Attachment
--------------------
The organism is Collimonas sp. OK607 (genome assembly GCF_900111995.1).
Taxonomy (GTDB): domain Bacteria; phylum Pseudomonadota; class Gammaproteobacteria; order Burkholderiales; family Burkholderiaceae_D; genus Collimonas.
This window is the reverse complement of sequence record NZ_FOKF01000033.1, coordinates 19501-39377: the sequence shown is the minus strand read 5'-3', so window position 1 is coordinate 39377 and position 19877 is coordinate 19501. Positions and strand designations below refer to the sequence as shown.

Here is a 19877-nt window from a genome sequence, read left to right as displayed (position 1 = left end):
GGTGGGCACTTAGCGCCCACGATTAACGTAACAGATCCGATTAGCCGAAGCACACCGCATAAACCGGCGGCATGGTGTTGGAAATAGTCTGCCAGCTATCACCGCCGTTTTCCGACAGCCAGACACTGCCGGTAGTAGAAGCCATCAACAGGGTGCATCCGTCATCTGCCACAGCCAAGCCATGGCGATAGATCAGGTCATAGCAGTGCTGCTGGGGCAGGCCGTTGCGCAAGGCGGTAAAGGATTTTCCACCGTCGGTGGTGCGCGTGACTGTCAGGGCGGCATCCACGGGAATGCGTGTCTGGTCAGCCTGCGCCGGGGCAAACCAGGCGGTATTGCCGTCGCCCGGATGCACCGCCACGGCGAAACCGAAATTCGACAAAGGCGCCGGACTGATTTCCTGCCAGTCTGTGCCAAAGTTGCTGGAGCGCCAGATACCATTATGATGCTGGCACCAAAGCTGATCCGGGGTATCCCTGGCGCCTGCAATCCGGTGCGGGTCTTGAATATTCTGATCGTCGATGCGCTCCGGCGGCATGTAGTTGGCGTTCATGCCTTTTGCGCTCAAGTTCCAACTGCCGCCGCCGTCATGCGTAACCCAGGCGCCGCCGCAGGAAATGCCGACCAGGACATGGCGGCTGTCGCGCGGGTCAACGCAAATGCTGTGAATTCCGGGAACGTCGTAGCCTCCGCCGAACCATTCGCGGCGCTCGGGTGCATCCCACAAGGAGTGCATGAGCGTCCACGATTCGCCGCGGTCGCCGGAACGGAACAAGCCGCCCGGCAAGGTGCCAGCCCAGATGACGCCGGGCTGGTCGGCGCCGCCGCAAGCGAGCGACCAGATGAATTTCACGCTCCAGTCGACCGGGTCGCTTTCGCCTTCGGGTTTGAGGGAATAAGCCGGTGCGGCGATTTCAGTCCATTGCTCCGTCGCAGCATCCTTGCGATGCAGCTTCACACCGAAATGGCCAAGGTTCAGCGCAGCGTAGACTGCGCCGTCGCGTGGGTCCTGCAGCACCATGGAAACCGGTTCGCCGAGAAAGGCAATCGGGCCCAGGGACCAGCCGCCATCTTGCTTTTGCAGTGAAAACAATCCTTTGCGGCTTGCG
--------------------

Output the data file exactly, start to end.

The organism is Collimonas sp. OK607 (genome assembly GCF_900111995.1).
Taxonomy (GTDB): domain Bacteria; phylum Pseudomonadota; class Gammaproteobacteria; order Burkholderiales; family Burkholderiaceae_D; genus Collimonas.
This window is the reverse complement of sequence record NZ_FOKF01000033.1, coordinates 19501-39377: the sequence shown is the minus strand read 5'-3', so window position 1 is coordinate 39377 and position 19877 is coordinate 19501. Positions and strand designations below refer to the sequence as shown.

Here is a 19877-nt window from a genome sequence, read left to right as displayed (position 1 = left end):
GGTGGGCACTTAGCGCCCACGATTAACGTAACAGATCCGATTAGCCGAAGCACACCGCATAAACCGGCGGCATGGTGTTGGAAATAGTCTGCCAGCTATCACCGCCGTTTTCCGACAGCCAGACACTGCCGGTAGTAGAAGCCATCAACAGGGTGCATCCGTCATCTGCCACAGCCAAGCCATGGCGATAGATCAGGTCATAGCAGTGCTGCTGGGGCAGGCCGTTGCGCAAGGCGGTAAAGGATTTTCCACCGTCGGTGGTGCGCGTGACTGTCAGGGCGGCATCCACGGGAATGCGTGTCTGGTCAGCCTGCGCCGGGGCAAACCAGGCGGTATTGCCGTCGCCCGGATGCACCGCCACGGCGAAACCGAAATTCGACAAAGGCGCCGGACTGATTTCCTGCCAGTCTGTGCCAAAGTTGCTGGAGCGCCAGATACCATTATGATGCTGGCACCAAAGCTGATCCGGGGTATCCCTGGCGCCTGCAATCCGGTGCGGGTCTTGAATATTCTGATCGTCGATGCGCTCCGGCGGCATGTAGTTGGCGTTCATGCCTTTTGCGCTCAAGTTCCAACTGCCGCCGCCGTCATGCGTAACCCAGGCGCCGCCGCAGGAAATGCCGACCAGGACATGGCGGCTGTCGCGCGGGTCAACGCAAATGCTGTGAATTCCGGGAACGTCGTAGCCTCCGCCGAACCATTCGCGGCGCTCGGGTGCATCCCACAAGGAGTGCATGAGCGTCCACGATTCGCCGCGGTCGCCGGAACGGAACAAGCCGCCCGGCAAGGTGCCAGCCCAGATGACGCCGGGCTGGTCGGCGCCGCCGCAAGCGAGCGACCAGATGAATTTCACGCTCCAGTCGACCGGGTCGCTTTCGCCTTCGGGTTTGAGGGAATAAGCCGGTGCGGCGATTTCAGTCCATTGCTCCGTCGCAGCATCCTTGCGATGCAGCTTCACACCGAAATGGCCAAGGTTCAGCGCAGCGTAGACTGCGCCGTCGCGTGGGTCCTGCAGCACCATGGAAACCGGTTCGCCGAGAAAGGCAATCGGGCCCAGGGACCAGCCGCCATCTTGCTTTTGCAGTGAAAACAATCCTTTGCGGCTTGCG